Member Interview: Susan Davis uses social entrepreneurship to fight poverty
From the July 2016 issue of The Rotarian Susan Davis has devoted the past three decades to using social entrepreneurship and microfinance to address extreme poverty, particularly in Bangladesh. A Rotary Foundation Ambassadorial Scholarship in the early 1980s allowed her to study international relations at the University of Oxford. A decade ago, she co-founded BRAC USA (previously the Bangladesh Rehabilitation Assistance Committee) to help the world’s poor through self-empowerment. She is co-author, with journalist David Bornstein, of the book Social Entrepreneurship: What Everyone Needs to...
 
 
 
 
 

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Club Information

Welcome to Auburn-Lewiston Rotary Breakfast Club!

Auburn Lewiston Breakfast

Service Above Self

We meet Wednesdays at 7:00 AM
United Methodist Church
439 Park Avenue
PO Box 3425
Auburn, ME  04212-3425
United States
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Interested in ROTARY? Come to breakfast any Wednesday morning, 7 a.m., United Methodist Church, 439 Park Ave. Auburn! You are welcome! See what we are all about! 

 

 
 

When we talk about building membership, we all recognize that welcoming a new member into a Rotary club is only the beginning of our task. To turn a new club member into a committed Rotarian, much more is necessary – and the first step is helping that new member to get involved.

Every Rotarian in every club should know that he or she is not only needed but relied upon. Every Rotarian should have a job within the club – a role to play. After all, why are we in Rotary? We are here to make a difference. Yes, we enjoy our Rotary service, but that is not enough if we are to make Rotary a priority week after week, year after year. The knowledge that we are having an impact, that we are changing lives – that is what keeps us going, no matter what other demands may compete for our time. And this is why each one of us, however long we have been in Rotary, must always be striving to grow as Rotarians – to find new ways to help others, and to bring about all the positive change we possibly can. For this, more than anything, is what makes our Rotary service worthwhile.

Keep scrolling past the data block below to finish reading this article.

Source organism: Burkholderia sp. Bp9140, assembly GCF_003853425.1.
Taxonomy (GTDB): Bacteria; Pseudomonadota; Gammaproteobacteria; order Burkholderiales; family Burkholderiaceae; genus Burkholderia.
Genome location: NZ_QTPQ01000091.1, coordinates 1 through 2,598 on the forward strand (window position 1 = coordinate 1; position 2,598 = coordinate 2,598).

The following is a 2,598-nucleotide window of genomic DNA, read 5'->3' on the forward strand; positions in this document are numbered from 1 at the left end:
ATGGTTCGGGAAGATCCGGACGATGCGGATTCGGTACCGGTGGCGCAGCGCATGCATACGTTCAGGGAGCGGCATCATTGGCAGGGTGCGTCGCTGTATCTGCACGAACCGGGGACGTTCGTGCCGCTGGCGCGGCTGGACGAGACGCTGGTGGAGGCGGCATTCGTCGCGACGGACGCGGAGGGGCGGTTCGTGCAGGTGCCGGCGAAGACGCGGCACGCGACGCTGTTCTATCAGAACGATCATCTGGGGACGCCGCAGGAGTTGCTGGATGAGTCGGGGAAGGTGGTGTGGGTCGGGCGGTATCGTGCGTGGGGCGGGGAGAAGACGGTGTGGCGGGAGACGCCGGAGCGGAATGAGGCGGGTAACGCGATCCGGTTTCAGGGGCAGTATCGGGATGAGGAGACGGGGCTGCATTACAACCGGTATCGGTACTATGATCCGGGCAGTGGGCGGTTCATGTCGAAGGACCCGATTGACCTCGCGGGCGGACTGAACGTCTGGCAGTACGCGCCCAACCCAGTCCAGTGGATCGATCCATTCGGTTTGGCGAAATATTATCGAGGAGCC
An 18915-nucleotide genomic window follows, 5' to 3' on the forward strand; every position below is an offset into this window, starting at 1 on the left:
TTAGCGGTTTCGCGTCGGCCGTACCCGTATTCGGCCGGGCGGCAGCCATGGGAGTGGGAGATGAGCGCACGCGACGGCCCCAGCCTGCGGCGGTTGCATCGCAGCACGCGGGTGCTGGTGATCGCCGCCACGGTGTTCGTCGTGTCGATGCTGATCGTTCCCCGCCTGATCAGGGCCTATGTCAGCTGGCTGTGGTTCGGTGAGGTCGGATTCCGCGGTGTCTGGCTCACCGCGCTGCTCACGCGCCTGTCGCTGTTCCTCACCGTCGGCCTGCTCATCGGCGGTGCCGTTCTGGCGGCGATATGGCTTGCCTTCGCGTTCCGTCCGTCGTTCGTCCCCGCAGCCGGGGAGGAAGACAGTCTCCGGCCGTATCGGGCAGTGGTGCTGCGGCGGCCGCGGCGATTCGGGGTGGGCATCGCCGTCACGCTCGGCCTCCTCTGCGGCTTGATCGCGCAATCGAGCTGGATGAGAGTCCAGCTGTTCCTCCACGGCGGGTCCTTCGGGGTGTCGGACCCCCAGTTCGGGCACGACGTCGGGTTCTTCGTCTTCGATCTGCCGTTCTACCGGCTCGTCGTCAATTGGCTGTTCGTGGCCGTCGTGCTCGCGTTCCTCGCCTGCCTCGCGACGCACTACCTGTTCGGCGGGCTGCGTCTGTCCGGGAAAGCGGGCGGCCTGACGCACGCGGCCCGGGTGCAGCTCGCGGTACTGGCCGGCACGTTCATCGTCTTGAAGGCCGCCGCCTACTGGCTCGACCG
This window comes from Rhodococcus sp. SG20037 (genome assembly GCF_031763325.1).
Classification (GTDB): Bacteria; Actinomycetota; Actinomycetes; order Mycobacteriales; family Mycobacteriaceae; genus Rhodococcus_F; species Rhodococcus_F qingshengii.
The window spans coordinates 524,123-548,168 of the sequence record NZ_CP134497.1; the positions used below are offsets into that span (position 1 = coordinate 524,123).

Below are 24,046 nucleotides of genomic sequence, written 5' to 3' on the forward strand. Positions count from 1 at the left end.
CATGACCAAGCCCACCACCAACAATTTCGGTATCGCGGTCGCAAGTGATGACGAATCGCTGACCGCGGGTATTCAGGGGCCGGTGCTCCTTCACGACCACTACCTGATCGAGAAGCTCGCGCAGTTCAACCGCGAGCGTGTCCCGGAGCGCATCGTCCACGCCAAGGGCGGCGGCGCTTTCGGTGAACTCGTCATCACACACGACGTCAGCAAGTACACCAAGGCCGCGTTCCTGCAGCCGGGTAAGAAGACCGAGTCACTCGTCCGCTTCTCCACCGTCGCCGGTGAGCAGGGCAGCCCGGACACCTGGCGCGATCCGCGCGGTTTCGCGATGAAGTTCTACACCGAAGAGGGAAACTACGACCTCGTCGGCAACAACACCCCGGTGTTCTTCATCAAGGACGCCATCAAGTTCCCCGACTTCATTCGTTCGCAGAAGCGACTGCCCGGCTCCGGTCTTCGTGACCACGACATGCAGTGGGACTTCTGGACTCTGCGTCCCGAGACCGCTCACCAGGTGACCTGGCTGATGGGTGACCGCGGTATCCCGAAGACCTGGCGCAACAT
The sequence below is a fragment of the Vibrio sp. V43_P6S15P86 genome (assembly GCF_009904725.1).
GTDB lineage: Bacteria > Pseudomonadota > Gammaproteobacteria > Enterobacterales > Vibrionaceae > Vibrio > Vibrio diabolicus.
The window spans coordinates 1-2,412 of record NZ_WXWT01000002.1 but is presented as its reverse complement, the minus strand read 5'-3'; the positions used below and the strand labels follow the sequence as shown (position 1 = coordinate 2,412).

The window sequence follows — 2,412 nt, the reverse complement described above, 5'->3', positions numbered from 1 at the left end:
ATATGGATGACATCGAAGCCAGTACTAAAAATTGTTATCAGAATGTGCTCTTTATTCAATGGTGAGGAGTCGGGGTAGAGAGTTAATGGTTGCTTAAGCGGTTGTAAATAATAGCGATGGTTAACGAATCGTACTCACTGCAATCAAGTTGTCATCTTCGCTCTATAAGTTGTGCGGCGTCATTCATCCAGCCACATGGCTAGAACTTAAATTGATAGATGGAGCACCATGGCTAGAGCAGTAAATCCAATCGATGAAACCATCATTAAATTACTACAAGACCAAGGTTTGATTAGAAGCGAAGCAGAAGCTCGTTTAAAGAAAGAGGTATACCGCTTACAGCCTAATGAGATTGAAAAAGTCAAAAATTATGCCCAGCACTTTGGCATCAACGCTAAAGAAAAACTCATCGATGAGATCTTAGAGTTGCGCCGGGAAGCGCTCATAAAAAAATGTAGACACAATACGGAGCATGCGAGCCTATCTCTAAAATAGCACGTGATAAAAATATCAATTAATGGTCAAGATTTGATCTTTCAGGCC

Whether we are new members or old ones, each of us can find ways to become more involved in Rotary service – at the club level, the district level, and beyond. Rotarian Action Groups are a wonderful opportunity to put specific expertise or interests to work, in a way that brings Rotarians from every part of the Rotary world together for a common goal. Whether your passion is water and sanitation issues, or microcredit, or blindness prevention – whether you want to volunteer your dental skills or help organize blood drives – chances are there is a Rotarian Action Group for you. And if not, why not organize one yourself? You can learn more about Rotarian Action Groups at www.rotary.org/actiongroups.